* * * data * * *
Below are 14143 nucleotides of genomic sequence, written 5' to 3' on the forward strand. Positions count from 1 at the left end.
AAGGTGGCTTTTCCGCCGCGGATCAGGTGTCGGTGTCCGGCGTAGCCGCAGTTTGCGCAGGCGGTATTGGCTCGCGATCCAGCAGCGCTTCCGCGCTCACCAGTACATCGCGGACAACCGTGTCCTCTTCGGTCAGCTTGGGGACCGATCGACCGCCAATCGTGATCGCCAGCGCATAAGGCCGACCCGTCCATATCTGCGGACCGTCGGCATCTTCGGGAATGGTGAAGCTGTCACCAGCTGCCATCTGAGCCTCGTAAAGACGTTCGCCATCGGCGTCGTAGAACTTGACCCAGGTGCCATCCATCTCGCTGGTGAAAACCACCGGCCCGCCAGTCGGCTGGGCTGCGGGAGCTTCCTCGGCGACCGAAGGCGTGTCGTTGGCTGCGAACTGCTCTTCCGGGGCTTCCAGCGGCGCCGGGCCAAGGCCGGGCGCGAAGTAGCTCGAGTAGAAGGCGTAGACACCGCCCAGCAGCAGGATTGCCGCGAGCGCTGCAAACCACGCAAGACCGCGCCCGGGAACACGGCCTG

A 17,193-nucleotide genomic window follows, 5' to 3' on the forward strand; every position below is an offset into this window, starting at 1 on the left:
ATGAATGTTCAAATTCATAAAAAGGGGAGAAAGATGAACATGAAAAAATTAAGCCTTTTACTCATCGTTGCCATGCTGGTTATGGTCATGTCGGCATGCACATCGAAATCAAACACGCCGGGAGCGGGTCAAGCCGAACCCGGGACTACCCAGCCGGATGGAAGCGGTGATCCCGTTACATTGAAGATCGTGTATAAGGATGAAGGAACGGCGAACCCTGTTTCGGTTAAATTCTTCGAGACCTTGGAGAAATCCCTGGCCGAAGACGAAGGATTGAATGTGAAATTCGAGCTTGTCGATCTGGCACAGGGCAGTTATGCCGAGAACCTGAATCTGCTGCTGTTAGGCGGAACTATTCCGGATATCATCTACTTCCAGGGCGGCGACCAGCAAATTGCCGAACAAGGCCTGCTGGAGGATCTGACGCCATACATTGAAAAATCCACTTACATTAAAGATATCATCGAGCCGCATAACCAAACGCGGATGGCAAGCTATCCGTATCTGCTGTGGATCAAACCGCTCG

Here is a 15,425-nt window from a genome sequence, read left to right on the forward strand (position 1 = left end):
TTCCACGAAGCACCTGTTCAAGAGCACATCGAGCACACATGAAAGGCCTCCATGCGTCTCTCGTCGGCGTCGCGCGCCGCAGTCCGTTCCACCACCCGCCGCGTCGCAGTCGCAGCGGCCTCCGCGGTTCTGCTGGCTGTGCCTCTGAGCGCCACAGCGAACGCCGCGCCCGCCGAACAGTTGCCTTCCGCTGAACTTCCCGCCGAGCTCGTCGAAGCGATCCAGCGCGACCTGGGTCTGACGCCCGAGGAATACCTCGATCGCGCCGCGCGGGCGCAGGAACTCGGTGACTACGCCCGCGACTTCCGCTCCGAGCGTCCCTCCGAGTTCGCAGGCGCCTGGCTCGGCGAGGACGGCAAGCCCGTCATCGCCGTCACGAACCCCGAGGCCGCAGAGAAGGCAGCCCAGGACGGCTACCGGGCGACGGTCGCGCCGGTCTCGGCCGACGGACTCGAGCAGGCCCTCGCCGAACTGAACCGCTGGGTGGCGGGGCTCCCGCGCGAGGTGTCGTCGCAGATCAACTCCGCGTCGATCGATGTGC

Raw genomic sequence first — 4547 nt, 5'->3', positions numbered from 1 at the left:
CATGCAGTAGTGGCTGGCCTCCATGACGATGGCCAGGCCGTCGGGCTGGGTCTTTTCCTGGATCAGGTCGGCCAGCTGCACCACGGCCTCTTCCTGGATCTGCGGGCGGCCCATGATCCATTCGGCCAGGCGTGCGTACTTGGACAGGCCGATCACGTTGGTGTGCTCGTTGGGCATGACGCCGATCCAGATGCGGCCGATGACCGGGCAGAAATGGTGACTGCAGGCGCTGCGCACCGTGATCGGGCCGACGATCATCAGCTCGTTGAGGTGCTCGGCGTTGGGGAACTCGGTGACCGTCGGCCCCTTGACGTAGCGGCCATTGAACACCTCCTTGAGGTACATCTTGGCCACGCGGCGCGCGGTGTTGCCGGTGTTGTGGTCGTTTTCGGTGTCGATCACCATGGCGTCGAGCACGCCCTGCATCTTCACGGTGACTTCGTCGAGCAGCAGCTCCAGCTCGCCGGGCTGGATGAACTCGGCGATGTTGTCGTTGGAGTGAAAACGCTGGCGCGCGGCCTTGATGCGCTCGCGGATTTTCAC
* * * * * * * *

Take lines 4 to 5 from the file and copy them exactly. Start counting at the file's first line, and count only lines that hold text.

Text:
ATGAATGTTCAAATTCATAAAAAGGGGAGAAAGATGAACATGAAAAAATTAAGCCTTTTACTCATCGTTGCCATGCTGGTTATGGTCATGTCGGCATGCACATCGAAATCAAACACGCCGGGAGCGGGTCAAGCCGAACCCGGGACTACCCAGCCGGATGGAAGCGGTGATCCCGTTACATTGAAGATCGTGTATAAGGATGAAGGAACGGCGAACCCTGTTTCGGTTAAATTCTTCGAGACCTTGGAGAAATCCCTGGCCGAAGACGAAGGATTGAATGTGAAATTCGAGCTTGTCGATCTGGCACAGGGCAGTTATGCCGAGAACCTGAATCTGCTGCTGTTAGGCGGAACTATTCCGGATATCATCTACTTCCAGGGCGGCGACCAGCAAATTGCCGAACAAGGCCTGCTGGAGGATCTGACGCCATACATTGAAAAATCCACTTACATTAAAGATATCATCGAGCCGCATAACCAAACGCGGATGGCAAGCTATCCGTATCTGCTGTGGATCAAACCGCTCG

Here is a 15,425-nt window from a genome sequence, read left to right on the forward strand (position 1 = left end):